Like Barilo, Hajax got his share of character development. Originally, he wanted to overthrow Teridax and turn the Brotherhood back into a force for good. His methods were often questionable, but at heart he did have good intentions. So you could plausibly consider him a hero of sorts.


Unlike Barilo, however, Hajax became worse as time went on. He eventually came to the conclusion that he not only needed to take over the Brotherhood, but that he had to rule the universe itself, too. His reasoning was that Mata Nui was in no shape to rule anymore and that he probably wasn't all that good of a ruler anyway if he had been defeated so easily by Teridax.


In order to accomplish this goal, he often manipulated the Toa Shika. In particular, he focused on Barilo, whose vices made him more susceptible to Hajax's machinations than the others were. He was so successful at playing with Barilo that he even ended up possessing the Toa's body, a move that advanced Hajax's plans more than anything else.


Due to the scope of his plans and his close relationship with Barilo, I would call Hajax the true villain of the Shika Trilogy. In some ways, he was a tragic villain. He started out with noble intentions, but they eventually led him to becoming the very thing he had fought against (like another character on this list, in fact).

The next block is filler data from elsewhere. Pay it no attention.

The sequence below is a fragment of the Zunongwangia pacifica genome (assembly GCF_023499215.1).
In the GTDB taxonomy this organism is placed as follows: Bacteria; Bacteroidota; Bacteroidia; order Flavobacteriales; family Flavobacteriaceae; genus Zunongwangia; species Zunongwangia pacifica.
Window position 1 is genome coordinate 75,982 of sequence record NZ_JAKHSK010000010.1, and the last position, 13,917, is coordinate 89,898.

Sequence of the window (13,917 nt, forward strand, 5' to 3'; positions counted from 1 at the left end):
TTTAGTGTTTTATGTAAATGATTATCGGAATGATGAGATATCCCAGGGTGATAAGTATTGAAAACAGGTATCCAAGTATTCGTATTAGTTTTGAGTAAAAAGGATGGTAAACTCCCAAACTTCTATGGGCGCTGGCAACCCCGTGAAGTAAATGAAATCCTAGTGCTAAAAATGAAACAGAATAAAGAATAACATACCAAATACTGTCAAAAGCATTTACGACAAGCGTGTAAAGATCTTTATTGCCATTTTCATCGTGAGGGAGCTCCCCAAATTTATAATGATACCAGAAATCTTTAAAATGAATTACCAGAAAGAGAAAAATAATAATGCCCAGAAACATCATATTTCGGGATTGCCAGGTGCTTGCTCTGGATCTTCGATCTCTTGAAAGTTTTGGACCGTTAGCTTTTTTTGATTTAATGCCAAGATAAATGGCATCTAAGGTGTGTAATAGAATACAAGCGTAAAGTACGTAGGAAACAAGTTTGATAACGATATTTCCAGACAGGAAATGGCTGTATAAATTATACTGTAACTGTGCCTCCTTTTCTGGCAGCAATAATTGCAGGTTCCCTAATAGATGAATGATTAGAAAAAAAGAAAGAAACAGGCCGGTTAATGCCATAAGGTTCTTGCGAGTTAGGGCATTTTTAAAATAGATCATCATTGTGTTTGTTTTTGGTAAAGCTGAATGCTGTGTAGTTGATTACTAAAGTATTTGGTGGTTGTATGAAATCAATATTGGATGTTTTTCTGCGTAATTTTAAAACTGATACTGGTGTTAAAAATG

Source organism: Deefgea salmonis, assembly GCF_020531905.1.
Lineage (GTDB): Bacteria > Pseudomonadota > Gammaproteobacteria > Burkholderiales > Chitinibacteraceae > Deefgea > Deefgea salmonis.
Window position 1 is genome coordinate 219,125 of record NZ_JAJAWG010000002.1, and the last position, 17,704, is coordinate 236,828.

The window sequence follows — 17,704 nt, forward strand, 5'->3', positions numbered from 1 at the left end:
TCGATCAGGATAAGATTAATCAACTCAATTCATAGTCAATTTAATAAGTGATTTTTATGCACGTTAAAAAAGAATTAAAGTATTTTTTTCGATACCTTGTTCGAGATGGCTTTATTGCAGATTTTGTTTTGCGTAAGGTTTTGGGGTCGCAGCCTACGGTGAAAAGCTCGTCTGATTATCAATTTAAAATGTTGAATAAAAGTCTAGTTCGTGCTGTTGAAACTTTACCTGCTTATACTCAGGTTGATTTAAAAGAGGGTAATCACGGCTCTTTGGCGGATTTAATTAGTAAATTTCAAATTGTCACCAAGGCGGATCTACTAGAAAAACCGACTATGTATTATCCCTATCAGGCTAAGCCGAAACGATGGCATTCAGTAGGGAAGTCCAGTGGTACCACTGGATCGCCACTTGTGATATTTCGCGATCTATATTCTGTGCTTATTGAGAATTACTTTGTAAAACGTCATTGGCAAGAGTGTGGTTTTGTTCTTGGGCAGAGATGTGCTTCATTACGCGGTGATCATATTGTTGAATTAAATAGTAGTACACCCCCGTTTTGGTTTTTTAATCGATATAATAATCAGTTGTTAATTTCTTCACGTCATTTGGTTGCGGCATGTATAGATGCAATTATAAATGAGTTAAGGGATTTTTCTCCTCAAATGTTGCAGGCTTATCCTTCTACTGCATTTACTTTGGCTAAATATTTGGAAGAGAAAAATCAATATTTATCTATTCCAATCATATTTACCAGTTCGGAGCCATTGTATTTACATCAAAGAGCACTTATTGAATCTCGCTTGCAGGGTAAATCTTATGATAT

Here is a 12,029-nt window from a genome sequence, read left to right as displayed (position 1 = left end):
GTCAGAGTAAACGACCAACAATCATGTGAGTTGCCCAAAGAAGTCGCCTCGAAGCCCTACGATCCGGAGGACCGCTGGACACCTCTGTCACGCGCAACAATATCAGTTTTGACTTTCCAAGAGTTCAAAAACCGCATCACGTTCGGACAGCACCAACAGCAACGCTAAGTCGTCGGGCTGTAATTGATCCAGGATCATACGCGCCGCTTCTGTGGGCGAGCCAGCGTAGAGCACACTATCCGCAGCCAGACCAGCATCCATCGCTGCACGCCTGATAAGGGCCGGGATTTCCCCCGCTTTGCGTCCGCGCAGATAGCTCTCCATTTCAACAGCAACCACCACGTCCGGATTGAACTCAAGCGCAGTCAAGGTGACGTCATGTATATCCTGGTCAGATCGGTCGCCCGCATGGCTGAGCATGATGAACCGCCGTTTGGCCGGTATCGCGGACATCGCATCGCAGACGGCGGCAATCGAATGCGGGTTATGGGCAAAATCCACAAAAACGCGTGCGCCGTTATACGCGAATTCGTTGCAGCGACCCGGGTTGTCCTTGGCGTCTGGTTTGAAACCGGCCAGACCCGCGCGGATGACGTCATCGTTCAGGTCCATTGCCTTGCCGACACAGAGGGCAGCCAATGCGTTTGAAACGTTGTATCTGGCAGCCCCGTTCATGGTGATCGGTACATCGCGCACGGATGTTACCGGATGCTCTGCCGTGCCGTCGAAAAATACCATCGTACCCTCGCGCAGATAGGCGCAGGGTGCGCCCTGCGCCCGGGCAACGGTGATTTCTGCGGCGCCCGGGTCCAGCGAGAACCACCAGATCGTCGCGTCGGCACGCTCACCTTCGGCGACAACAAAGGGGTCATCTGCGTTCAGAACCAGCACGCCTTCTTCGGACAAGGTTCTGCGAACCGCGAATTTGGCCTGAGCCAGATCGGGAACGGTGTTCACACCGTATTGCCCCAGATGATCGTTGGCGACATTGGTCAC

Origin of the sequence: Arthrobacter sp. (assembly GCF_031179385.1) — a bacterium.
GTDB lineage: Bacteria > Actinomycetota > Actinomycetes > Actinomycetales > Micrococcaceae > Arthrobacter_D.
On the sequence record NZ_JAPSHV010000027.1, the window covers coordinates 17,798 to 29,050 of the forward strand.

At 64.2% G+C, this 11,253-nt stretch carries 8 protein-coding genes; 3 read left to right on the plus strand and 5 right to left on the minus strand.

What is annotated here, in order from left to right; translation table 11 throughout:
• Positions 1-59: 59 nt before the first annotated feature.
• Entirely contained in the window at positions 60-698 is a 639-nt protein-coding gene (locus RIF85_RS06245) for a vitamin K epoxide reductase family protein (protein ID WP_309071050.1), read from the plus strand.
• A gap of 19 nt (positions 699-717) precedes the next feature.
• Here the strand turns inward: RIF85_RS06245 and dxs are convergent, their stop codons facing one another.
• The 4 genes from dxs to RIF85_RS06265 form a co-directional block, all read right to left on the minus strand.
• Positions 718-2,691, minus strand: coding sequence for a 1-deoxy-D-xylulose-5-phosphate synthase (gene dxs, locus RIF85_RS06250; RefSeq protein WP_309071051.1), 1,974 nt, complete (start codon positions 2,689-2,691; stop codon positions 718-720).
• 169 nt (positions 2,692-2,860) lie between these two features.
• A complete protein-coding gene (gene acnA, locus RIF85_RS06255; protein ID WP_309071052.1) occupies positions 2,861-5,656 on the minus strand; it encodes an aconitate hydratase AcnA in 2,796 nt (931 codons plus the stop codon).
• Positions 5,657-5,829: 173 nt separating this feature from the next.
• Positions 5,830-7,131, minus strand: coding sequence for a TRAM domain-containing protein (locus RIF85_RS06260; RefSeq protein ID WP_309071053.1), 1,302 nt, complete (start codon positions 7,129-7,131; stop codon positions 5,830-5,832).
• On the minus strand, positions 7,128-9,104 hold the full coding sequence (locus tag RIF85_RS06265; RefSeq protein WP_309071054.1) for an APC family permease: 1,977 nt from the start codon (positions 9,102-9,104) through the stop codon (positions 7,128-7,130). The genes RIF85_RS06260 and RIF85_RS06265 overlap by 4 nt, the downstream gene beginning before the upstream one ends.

#3: Toa Kiriah


First appearance: Dimension Hoppers


Quote: "Oh, I forgot about that. Um, sorry." ("Dimension Hoppers," Chapter 13: The Expedition Begins)


Kiriah is awkward, overly apologetic, forgetful, and quite clumsy.


Because of that, she is one of my favorite characters to write for, though she only makes number three on this list. I loved writing for her in Dimension Hoppers so much that she went on to play a major role in The Ghost King's Tragedy and, more recently, Dawn of the New Century. She will also appear in In the End, as you may have guessed.


She had an interesting history as a character. She wasn't even in the first draft of Dimension Hoppers. I only added her in the second draft because Greg confirmed Psionics as a Toa element and I thought it would be cool to have a Toa of Psionics character in one of my fanfics. In addition, Isarot was boring by himself, so I thought throwing in a second protagonist would spice things up, which was a good move on my part, if I may say so.